We cut the following paragraph from an article in the most widely circulated Irish-Catholic jounal in the country, and one which now and then contains an able and well-written article on Catholic subjects, and deserving Catholic approval:--

"Dr. Brownson says he takes no interest in anything but Catholic politics and Catholic leaders. In the name of God he is preaching the devil’s own doctrine—the old English doctrine of dissension. Are the Catholic citizens of this country to repudiate the deeds of all Protestant Americans, and scout the memory of the Protestant Washington? Are Irish Catholics, at Dr. Brownson’s bidding, to forget the name and fame of such Protestant Irishman as Edmund Burke, who was addressed by Pope Pius VI as a ‘noble man’ and a benefactor to the world? Dr. Brownson, we suppose, would reject the services of Warren and Putnam at Bunker Hill, because they were Protestants; he would depose Washington, Clay, Henry, and the others, from their high place in the national memory; he would reject Grant, Sherman, and Thomas, because they were Protestants, and fling Sheridan after them because he was only a middling Catholic. Dr. Brownson mixes too much religion in his politics. His intolerant meddling can bring nothing but discredit on catholicity."

The charge that "Dr. Brownson mixes too much religion in his politics," is especially edifying in a professedly Catholic journal. The whole article goes to prove the incompatibility of intense nationalism and catholicity: and that Catholics who allow themselves to be governed by it soon lose their Catholic integrity, and glide insensibly, and without suspecting it, into virtual Protestantism, and therefore into gentilism. It shows how dangerous it is for Catholics to allow themselves to be absorbed in national and political questions, independent of the interests of religion. Of course, Dr. Brownson never said what the journalist alleges, for, though he may be an "old hypocrite," as the same journalist, in a subsequent number, courteously calls him, he is not a downright fool. He said that Irish Protestants were no more to him than Protestants of any other nationality, that his interest was in Catholic Ireland, and in Irish politics only so far as they affected the church and Catholic interests. This may be "preaching the devil’s own doctrine," but, we think, a less poetic imagination than is possessed by the editor of the journal referred to, would hardly have discovered it. We never bid or urged Irish Catholics to forget the name and fame of Irish Protestants. We only said, "Irish Protestants are no more to us than Protestants of any other nationality." We, as a Catholic, recognize the natural virtues, and we hold, as St. Augustine teaches, that the ancient gentiles had many of them, for which God gave them a reward in this world. We know no reason why as much should not be ascribed to Protestants and infidels, their successors in the present.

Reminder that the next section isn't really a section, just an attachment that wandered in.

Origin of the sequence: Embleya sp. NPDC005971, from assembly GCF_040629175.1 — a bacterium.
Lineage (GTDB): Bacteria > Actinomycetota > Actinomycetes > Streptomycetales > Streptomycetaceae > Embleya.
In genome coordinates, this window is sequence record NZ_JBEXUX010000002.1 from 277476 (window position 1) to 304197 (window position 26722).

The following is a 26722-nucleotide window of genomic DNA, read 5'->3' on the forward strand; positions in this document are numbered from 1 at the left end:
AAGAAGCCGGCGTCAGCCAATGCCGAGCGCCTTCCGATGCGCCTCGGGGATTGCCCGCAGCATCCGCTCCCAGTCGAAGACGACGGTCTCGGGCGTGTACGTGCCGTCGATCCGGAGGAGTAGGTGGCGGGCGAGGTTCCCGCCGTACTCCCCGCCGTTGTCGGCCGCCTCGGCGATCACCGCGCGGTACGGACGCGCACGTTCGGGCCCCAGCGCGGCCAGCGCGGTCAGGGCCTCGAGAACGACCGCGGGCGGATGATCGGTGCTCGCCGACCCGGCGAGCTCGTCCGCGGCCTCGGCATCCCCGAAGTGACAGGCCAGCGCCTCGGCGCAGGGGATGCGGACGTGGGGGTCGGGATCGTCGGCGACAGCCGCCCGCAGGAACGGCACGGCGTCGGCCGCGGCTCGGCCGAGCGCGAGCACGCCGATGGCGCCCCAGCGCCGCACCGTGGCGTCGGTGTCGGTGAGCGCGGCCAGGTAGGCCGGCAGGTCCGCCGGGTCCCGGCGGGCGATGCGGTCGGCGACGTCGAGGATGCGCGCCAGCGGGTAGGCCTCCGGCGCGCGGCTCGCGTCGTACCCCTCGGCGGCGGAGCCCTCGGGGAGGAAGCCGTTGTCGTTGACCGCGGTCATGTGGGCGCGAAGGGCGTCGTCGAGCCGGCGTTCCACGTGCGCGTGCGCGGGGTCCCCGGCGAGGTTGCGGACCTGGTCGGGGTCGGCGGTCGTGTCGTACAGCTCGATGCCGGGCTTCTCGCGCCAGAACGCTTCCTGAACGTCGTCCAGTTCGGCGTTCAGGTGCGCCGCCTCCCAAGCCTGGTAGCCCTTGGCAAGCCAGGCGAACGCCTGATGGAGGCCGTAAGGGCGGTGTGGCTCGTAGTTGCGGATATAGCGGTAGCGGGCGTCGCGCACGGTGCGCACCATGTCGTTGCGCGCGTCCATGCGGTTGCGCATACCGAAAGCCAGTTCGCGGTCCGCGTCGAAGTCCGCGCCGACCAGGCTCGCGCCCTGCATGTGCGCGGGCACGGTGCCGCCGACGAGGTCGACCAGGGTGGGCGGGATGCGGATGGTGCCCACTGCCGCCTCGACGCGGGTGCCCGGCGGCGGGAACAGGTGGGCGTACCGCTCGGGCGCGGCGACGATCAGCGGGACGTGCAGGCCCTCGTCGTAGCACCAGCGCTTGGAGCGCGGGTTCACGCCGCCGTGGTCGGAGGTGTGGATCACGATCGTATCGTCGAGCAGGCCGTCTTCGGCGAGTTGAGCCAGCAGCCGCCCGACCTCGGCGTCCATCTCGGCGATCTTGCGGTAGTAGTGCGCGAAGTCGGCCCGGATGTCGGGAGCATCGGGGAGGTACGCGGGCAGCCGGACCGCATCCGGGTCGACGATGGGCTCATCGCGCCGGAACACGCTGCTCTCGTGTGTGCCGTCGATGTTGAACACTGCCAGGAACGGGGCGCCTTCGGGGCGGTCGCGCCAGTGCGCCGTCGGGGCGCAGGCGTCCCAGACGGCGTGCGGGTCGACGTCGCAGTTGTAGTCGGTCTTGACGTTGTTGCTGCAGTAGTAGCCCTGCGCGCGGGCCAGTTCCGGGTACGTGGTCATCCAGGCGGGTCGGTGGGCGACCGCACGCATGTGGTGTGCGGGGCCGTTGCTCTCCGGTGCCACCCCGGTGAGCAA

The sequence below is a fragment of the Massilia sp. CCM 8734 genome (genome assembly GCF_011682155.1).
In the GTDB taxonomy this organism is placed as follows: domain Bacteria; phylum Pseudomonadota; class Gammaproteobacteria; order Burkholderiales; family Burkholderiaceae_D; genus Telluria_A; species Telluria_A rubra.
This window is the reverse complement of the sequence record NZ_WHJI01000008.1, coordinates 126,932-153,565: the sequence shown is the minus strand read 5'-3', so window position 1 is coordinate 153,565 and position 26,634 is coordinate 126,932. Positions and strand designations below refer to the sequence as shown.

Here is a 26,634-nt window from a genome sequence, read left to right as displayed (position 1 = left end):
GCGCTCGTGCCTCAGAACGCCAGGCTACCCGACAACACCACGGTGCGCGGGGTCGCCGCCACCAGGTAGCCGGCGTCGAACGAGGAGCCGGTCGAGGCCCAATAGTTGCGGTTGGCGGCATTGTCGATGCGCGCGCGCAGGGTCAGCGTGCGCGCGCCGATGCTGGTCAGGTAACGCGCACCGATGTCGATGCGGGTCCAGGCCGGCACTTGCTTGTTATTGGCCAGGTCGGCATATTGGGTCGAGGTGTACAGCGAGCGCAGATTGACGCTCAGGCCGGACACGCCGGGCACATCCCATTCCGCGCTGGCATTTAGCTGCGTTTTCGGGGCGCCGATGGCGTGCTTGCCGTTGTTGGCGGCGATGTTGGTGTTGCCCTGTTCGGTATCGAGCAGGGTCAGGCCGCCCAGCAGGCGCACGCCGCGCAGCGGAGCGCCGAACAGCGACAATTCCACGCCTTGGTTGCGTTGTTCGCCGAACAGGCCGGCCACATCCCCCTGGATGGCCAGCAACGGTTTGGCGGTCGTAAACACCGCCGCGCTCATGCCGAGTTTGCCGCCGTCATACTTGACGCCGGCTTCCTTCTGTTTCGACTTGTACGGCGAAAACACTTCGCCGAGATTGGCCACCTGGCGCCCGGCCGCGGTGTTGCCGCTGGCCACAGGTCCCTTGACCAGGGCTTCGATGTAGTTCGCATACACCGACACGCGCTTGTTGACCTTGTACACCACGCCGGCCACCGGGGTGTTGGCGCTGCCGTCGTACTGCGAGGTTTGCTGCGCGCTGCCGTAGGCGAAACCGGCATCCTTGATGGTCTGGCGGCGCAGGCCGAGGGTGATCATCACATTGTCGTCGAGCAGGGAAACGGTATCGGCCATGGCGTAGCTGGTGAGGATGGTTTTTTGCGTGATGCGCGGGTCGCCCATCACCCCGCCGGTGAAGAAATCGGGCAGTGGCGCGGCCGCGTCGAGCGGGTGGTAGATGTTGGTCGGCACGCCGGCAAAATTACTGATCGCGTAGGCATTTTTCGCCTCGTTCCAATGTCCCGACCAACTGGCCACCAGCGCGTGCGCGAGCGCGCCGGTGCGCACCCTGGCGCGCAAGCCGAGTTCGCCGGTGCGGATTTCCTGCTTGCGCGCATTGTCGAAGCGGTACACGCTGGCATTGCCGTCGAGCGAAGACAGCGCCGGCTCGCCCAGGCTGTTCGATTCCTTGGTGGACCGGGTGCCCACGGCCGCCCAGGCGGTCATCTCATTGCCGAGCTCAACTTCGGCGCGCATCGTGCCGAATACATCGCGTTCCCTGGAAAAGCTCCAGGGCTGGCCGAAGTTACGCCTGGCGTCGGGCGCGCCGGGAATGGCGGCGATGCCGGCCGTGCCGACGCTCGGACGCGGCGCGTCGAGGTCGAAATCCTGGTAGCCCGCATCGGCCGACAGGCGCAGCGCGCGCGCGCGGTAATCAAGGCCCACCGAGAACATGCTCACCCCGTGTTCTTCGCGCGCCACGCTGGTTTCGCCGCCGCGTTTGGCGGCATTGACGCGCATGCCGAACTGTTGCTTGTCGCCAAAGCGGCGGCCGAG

Dr. Brownson has never said that "he takes no interest in any thing but Catholic politics and Catholic leaders." This is a poetical gloss; and the essence of poetry, it has been said, is fiction. In our own country we take no interest in mere party politics, which are little else than a struggle between the ins and the outs; and in Irish politics we take an interest only in their bearing on the church and Catholic questions, of which we believe the Catholic hierarchy of Ireland are more competent judges than Protestant lawyers and infidel "Head-Centres," or the chiefs of secret societies reprobated by the Holy See. What we say of Irish politics, we say of English politics, of Spanish, French, German, Russian, or Italian politics. We believe with the late Frederic Schlegel, that God orders universal history in reference to and for the glory of the Word, or ad Incarnationem. Christ, the incarnate Word, creates the church, as God creates the universe or cosmos. All politics must in the last resort be judged by their bearing on the glory of the Word or the church: a doctrine, of course, passing the understanding of all intense nationalists, to whose dense theological ignorance it has no meaning. Nature herself is in order to grace, and, detached from the end for which it exists, is worthless. Natural or gentile virtues are not sins, as Jansenists and Calvinists, in their exaggeration of the effects of the fall, maintain when they assert that "all the works of infidels are sins;" but they do not advance us a single step towards heaven, our final cause, which is supernatural, and are rewarded only with temporal goods in this life. Yet, for Catholics who have been regenerated, elevated by the Holy Ghost in baptism to the supernatural order, the order founded by the incarnate Word, to forget that all their acts are to be performed in reference to the Incarnation and for the glory of the Word, and to fall back "to the beggardly elements of this world," and to live and act as simple natural men, is in them practical apostasy, and they are fearfully guilty, even though they abound in the natural or gentile virtues.